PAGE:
Moray was perfectly frank with his sister as to his motives for refusing assent to the Darnley marriage: it was because he had little hope that Darnley ‘would be a favourer of Christ's true religion.’ But having once informed her of his decision, and his reasons for it, his frankness ceased; not only did he forbear to intimidate her by threats or warnings, but he carefully masked his preparations to defeat her purpose. At a meeting of the nobles held at Stirling on 15 May he kept silence, and permitted a resolution in favour of the marriage to pass without dissent. As far as the queen could gather, he might have intended to make the best of it. Nevertheless, along with Knox, he was concerting plans to frustrate it. He excused himself from attending a convention at Perth on the ground of concern for his own safety, but about the same date an assembly of the kirk was held at Edinburgh, at which resolutions were passed against popery and the mass. From a letter sent by Arygll and Moray to Randolph on 1 July (Illustrations of the Reign of Mary, p. 118), it seems certain that Moray did form a plan for the capture of the queen and Darnley on the journey from Perth to Callendar. For this he has been severely reprehended; but it must be reckoned rather to his credit than not that, instead of delaying to oppose the queen until the marriage had taken place, he did his utmost to prevent her committing herself to a course of action which he saw would entail either her own ruin or the ruin of protestantism in Scotland. He failed in this particular stratagem, nor was he successful in preventing the marriage by force of arms: partly by reason of Mary's promptitude, partly because of Elizabeth's deception, partly because he was unable to convince the bulk of the nation that the quarrel was more than a personal one. There was no general belief that protestantism was in danger; for the queen maintained that it was not; and she had as yet given no adequate cause for doubting the sincerity of her assurances. Therefore Moray, though backed by Knox, was mainly supported by nobles, such as Châtelherault and Argyll, who had a personal grudge against Lennox, while Morton and other protestant nobles were from motives of kinship ranged on the side of Darnley and the queen.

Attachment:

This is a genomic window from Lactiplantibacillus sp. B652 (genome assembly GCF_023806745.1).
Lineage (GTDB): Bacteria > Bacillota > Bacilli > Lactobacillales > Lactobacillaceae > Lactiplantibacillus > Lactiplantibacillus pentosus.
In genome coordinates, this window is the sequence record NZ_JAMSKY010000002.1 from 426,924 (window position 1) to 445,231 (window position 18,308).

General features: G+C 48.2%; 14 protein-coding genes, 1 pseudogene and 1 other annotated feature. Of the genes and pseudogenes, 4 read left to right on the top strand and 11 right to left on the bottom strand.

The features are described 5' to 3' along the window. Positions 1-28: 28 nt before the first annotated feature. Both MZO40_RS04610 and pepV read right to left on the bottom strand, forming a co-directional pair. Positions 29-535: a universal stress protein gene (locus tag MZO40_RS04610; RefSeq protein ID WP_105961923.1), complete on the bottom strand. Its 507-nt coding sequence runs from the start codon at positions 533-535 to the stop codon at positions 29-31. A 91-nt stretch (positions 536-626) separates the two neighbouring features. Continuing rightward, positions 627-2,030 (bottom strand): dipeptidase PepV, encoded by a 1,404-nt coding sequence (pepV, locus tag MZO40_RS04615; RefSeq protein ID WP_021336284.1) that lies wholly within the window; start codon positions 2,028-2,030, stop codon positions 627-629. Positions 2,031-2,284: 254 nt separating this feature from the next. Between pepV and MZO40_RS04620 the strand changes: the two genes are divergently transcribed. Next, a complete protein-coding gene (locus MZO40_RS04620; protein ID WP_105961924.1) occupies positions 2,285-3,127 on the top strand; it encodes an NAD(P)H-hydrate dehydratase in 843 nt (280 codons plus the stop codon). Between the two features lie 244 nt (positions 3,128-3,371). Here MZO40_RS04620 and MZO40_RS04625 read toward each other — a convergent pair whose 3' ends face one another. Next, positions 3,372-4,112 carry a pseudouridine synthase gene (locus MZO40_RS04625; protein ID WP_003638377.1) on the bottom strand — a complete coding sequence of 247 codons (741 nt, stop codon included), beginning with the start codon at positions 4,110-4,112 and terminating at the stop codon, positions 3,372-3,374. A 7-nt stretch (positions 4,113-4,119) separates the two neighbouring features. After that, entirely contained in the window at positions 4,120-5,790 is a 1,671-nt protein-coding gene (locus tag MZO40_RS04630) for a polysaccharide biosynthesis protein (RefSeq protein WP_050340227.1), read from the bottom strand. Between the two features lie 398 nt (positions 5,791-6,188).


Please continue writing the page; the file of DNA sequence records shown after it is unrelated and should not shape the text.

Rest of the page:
Having failed to prevent the marriage, Moray's position became much more hazardous; for he found himself committed to a direct attempt to overthrow his sister's sovereignty; and as yet the bulk of those who sympathised with protestantism, even although they realised more and more that protestantism was in danger, were not disposed to support even such a trusted leader in so momentous an enterprise. Only by the substantial aid of Elizabeth could Moray have triumphed, and Elizabeth carefully limited her aid to incitement and small doles of money. Thus the result [for particulars see under Mary Queen of Scots] was that Moray on 18 Oct. crossed into England; and since an urgent request on the 14th for reinforcements to be sent to him at Carlisle met with no response from Elizabeth, he discovered too late how grossly Elizabeth had beguiled him. Not only so, but he found that Elizabeth, after using him as her tool, had resolved, at least ostensibly, to disown him, and treat him in a fashion as a criminal. On learning that Moray was proceeding to the court at London, she ostentatiously despatched a message to forbid his approach. He was therefore stayed at Ware, but some time after he received a private message that Elizabeth would receive him. It is scarce conceivable that he was not secretly informed of the ignominious part he was expected to play in the farce which was in contemplation, else how could Elizabeth be certain that he would agree to play it? Be this as it may, she invited him to come to the court only that she might publicly insult him before the ambassadors of France and Spain; compel him to deny in her presence that in his rebellion he had received aid or countenance from her; and bid him to leave her presence as an unworthy traitor to his sovereign (the queen's speech quoted in Tytler's History, ed. 1868, iii. 219; Melville, Memoirs, p. 212). Still, Elizabeth not only gave this traitor an asylum in England, but continued confidential communications with him with a view to contriving a new method of circumventing the purposes of the Queen of Scots.